The Science

Clinical studies, conducted by respected behavioral social scientists, have examined the importance of verbal and visual communication over written communication. To put it simply: The most important elements in the interview process are unspoken visual impressions. Likeability, executive presence and confidence can be gauged only when a recruiter can see and hear the candidate. These impressions are, in many ways, more important than the written.

Here are just a few conclusions from behavioral researchers:

  • While both verbal and non-verbal signals have an effect on the perceived communication, non-verbal signals, including tone of voice, had a bigger impact on the interpretation of the message.
  • One study found that the pitch and speech rate affected the participants’ ratings of the speakers on such measures as honesty and potency.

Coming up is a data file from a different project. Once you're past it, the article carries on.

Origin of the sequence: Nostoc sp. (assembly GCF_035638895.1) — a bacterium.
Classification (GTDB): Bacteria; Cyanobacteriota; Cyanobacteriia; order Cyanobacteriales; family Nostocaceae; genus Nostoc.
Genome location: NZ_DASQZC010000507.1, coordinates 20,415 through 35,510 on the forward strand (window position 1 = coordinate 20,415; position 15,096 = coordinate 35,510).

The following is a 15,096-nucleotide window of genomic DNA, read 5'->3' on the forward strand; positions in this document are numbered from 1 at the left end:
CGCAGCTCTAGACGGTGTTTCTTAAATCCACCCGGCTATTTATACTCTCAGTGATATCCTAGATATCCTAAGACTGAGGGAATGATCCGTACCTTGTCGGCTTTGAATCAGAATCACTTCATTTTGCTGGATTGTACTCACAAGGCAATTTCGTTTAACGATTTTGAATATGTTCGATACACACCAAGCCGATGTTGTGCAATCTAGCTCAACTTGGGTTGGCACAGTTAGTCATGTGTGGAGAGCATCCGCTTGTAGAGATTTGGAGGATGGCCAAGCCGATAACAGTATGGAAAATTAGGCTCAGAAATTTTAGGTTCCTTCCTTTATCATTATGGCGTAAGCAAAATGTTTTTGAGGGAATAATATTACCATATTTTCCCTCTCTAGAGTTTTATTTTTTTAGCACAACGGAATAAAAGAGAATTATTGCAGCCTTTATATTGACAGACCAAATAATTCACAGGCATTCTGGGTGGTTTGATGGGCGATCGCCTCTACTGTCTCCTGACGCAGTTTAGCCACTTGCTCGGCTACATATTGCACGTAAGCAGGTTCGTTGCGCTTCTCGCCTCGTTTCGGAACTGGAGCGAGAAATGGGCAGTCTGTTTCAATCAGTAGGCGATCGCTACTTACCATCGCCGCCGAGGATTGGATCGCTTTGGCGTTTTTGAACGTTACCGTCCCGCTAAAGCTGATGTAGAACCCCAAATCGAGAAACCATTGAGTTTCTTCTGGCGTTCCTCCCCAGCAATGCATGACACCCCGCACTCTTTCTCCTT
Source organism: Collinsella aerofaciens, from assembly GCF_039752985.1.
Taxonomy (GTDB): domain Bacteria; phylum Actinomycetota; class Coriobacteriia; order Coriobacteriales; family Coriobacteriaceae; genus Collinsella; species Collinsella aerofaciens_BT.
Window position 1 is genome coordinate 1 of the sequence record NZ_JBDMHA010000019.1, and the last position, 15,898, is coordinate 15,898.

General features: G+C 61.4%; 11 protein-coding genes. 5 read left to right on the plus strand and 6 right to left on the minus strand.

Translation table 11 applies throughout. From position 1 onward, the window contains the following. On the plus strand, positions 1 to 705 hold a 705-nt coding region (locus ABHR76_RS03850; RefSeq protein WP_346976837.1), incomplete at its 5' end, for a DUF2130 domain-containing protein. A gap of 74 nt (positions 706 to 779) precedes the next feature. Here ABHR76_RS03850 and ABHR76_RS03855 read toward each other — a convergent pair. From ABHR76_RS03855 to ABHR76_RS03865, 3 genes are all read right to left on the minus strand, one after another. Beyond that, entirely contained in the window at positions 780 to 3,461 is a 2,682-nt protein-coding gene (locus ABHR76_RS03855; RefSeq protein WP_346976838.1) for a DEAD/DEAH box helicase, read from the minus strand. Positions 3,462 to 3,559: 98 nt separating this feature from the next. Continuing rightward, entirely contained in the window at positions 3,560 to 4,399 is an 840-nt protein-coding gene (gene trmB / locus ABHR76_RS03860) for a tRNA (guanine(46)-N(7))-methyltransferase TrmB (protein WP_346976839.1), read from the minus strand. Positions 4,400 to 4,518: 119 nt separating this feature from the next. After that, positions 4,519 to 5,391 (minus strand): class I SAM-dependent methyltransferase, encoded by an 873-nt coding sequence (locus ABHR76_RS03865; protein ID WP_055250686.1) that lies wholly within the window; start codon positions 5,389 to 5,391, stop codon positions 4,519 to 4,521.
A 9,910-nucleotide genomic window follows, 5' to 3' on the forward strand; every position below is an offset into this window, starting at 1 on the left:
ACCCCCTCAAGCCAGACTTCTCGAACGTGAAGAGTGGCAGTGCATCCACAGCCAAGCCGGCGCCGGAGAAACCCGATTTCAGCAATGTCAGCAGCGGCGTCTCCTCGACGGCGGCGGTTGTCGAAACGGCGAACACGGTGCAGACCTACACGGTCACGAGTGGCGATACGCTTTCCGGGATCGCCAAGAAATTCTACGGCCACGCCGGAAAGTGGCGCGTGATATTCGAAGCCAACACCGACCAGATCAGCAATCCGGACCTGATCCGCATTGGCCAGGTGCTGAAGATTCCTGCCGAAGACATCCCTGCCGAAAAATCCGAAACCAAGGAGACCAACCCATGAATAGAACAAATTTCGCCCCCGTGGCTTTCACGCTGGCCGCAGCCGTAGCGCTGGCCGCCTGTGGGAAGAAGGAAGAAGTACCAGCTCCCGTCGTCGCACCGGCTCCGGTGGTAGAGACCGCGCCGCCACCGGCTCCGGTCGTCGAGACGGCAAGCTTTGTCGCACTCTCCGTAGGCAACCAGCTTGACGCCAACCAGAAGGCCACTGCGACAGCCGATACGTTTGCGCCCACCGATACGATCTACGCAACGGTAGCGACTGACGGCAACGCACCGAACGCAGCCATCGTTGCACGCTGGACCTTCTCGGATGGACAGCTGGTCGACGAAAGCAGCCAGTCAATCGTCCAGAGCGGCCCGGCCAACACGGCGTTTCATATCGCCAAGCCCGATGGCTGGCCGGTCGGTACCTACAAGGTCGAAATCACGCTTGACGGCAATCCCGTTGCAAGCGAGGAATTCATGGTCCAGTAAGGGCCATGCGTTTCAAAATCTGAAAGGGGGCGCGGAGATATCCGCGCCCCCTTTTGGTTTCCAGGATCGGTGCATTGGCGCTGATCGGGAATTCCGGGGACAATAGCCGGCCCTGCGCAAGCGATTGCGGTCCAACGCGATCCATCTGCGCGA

• Transcripts of verbal interactions are not interpreted nearly as accurately as video clips of the same interactions.
  • In another particularly relevant study, participants viewed 6-second silent video clips of professors and then were asked to evaluate them on characteristics such as honesty, confidence, and supportiveness. They found that by using this strictly non-verbal information, the raters could accurately predict the teacher’s end of semester evaluations. This suggests that non-verbal information plays an especially crucial role in accurate impression formation.

Listen to Psychologist Dan DeWitt